You are permitted to apply the tenant’s security deposit to any rent that has not been paid. Maybe the tenant didn’t pay for the last month at all, or perhaps they missed a month earlier or they didn’t pay the complete amount the last couple of months and never caught up. You are permitted to apply the security deposit towards whatever balance the tenant has left in order to bring the account current after the tenant leaves.
This should not be a commonly allowed practice. If your tenants do not pay rent on the first of the month, don’t let it slide just because it’s their last month. You may need that security deposit to cover damage; you don’t want to earmark it for a rental payment. The security deposit isn’t meant to replace the monthly rental payment, but you can use it at the end of the lease period to pay for any past due rents.
Using the deposit to pay for rent when tenants break the lease and leave the property suddenly and without notice is also permissible. The deposit, in this case, can make up for the income you’ve lost.
You can pay for cleaning costs with your tenant’s security deposit
Discuss expectations with your tenants before they move in. You want them to understand that you expect to receive the property back in the same condition that it was when they moved in. This is especially important when we’re talking about cleaning. Be specific about what kind of cleaning you expect before a tenant vacates. When you receive their notice to vacate, provide a written list of move-out instructions, which should include cleaning requirements.
If the tenants move out and you find that there’s trash left behind or not everything has been moved out, you will have to pay to make the rental home appealing to new tenants. The security deposit can help cover any cleaning costs that should have been your tenant’s responsibility.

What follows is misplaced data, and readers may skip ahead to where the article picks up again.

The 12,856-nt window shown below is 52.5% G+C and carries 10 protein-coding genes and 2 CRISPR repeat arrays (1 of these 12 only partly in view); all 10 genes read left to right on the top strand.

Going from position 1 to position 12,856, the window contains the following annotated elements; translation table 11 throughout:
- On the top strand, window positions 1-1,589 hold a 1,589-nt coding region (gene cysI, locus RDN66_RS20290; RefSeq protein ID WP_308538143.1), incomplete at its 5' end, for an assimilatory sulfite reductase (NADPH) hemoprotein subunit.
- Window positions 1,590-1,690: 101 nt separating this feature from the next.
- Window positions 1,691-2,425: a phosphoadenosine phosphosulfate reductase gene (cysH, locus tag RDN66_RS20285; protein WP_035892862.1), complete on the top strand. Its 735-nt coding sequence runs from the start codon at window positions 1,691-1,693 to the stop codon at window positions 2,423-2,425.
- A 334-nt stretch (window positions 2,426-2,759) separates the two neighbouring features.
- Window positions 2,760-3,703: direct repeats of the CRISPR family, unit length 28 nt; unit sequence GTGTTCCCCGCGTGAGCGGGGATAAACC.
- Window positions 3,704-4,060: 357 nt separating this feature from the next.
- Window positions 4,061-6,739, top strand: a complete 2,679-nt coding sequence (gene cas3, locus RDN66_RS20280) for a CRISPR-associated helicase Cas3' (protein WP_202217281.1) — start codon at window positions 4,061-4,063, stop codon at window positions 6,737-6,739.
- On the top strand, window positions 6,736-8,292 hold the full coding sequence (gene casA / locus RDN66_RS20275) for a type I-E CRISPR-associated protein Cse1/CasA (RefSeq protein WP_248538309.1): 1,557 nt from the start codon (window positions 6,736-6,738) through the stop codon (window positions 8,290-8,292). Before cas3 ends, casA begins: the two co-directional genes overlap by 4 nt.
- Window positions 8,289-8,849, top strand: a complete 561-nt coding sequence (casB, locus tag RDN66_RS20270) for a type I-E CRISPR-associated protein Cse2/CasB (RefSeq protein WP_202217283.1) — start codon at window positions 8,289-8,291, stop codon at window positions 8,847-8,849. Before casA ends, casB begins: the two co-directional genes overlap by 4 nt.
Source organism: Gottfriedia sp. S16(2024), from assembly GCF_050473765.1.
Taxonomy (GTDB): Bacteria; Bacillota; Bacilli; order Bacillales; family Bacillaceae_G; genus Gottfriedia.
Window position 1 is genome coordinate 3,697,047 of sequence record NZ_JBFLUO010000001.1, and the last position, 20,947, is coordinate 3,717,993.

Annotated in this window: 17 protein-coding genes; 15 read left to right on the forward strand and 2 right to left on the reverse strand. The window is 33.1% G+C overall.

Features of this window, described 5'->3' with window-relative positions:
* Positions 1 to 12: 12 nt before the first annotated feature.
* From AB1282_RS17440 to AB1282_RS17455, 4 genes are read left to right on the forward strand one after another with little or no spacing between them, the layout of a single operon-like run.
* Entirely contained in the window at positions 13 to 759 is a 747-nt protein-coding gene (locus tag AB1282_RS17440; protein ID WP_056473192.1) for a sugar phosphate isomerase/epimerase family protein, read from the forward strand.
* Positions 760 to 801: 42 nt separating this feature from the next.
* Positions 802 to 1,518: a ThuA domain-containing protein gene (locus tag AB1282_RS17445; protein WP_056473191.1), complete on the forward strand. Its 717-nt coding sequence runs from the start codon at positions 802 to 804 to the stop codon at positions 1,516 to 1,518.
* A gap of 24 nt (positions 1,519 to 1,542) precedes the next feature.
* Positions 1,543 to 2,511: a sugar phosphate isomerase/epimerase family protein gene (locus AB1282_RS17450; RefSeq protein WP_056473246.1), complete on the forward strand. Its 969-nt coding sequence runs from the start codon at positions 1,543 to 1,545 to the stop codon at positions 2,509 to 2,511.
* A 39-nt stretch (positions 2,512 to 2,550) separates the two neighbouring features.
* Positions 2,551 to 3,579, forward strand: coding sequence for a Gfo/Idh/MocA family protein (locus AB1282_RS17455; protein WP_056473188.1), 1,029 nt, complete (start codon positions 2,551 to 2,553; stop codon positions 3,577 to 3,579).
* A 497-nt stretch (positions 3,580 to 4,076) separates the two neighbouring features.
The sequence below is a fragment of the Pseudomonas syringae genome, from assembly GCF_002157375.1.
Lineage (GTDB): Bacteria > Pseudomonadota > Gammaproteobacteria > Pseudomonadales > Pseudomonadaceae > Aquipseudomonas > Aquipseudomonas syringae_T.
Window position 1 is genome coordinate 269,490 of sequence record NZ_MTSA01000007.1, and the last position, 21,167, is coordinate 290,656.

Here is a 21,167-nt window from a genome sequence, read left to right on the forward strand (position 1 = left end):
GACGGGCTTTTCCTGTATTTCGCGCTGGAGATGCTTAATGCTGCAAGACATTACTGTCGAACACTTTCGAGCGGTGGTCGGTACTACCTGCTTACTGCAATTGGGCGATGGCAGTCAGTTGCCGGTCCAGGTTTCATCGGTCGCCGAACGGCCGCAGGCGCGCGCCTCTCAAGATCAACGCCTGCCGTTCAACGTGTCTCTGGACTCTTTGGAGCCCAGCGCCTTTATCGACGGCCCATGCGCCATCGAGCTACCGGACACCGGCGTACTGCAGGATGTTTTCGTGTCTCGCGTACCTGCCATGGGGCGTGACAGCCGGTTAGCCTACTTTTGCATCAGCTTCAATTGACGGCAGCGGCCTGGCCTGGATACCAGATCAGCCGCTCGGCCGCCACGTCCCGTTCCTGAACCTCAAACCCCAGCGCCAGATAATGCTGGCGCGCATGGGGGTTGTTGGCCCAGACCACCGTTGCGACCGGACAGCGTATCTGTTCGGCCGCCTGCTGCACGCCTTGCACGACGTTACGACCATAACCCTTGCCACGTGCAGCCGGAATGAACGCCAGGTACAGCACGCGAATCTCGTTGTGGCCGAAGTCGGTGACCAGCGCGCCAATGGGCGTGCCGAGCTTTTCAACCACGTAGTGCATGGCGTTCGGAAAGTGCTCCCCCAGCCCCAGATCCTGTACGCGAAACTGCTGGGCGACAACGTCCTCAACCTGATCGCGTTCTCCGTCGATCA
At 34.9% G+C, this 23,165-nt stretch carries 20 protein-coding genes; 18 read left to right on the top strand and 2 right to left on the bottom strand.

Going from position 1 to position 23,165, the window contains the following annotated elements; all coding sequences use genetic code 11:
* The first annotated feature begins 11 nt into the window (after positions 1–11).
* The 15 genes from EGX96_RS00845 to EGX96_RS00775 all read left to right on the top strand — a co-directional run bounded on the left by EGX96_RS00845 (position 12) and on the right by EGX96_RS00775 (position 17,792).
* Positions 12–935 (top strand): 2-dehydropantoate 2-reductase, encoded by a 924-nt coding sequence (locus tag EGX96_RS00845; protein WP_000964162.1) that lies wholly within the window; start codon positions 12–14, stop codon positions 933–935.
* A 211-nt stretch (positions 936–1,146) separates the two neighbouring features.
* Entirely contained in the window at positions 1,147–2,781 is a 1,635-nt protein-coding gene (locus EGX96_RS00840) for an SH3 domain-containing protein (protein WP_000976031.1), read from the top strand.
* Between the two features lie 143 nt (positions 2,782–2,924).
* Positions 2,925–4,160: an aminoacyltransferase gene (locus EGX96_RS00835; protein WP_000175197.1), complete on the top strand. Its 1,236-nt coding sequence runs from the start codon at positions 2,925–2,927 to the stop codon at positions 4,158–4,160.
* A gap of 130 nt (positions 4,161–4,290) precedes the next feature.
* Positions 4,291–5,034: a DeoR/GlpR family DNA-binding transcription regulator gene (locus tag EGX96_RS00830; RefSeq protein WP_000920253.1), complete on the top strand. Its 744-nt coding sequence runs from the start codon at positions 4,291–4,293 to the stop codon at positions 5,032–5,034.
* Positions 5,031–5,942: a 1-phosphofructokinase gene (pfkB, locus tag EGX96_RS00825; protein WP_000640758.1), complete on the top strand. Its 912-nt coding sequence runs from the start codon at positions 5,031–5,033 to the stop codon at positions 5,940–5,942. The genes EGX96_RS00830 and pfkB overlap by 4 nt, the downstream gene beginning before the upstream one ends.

Property damage caused by tenants or tenant guests
Property damage can be caused by abuse, misuse, and neglect of the property. It clearly goes beyond wear and tear. While small nail holes cannot be deducted, large holes in the walls or floors can absolutely be deducted from the security deposit. Scratches on the floor or stains in the carpet are examples of damage. If a refrigerator no longer works because a child was hanging on the door, that’s a repair you can deduct from the deposit.
Columbus Rental Property Wear and Tear
Normal wear and tear is your responsibility as a rental property owner. You have to expect it and budget for it. You cannot charge a tenant’s security deposit for those small nail holes in a wall where paintings or pictures were hung.
You cannot charge for the scuff marks on the floor or against the wall where furniture sat for a year or longer. Caulk in the tiles is likely to chip away or grow mold and you’ll have to deal with that at your own expense. Paint will fade and doorways will get chipped. The security deposit is not fair game for these costs. It must be damaged in order for you to charge the deposit, and that damage must be documented.
Returning a Columbus Security Deposit
The security deposit law in Columbus and throughout Ohio states that landlords, owners, and property managers must return the deposit to their tenants within 30 days from lease termination, or when those tenants leave the property.
In any best case scenario, you have had excellent and responsible tenants who took care of the property and left it looking great. In that case, you can return the full deposit and it likely won’t take you 30 days to do it. Send the deposit back as quickly as possible.
You may have some deductions to make from the deposit, however. In this case, you’ll have to provide a disposition statement, which is a written record of what you’re deducting and why.
Protect yourself by carefully documenting the condition of the property before the tenant moves in and after the tenant moves out. This will clearly demonstrate what things looked like before the resident took possession and after. It could keep you out of court.
Security deposits can be difficult to navigate, especially if there’s a dispute between you and your tenant. You can prevent this with excellent documentation and a good tenant relationship.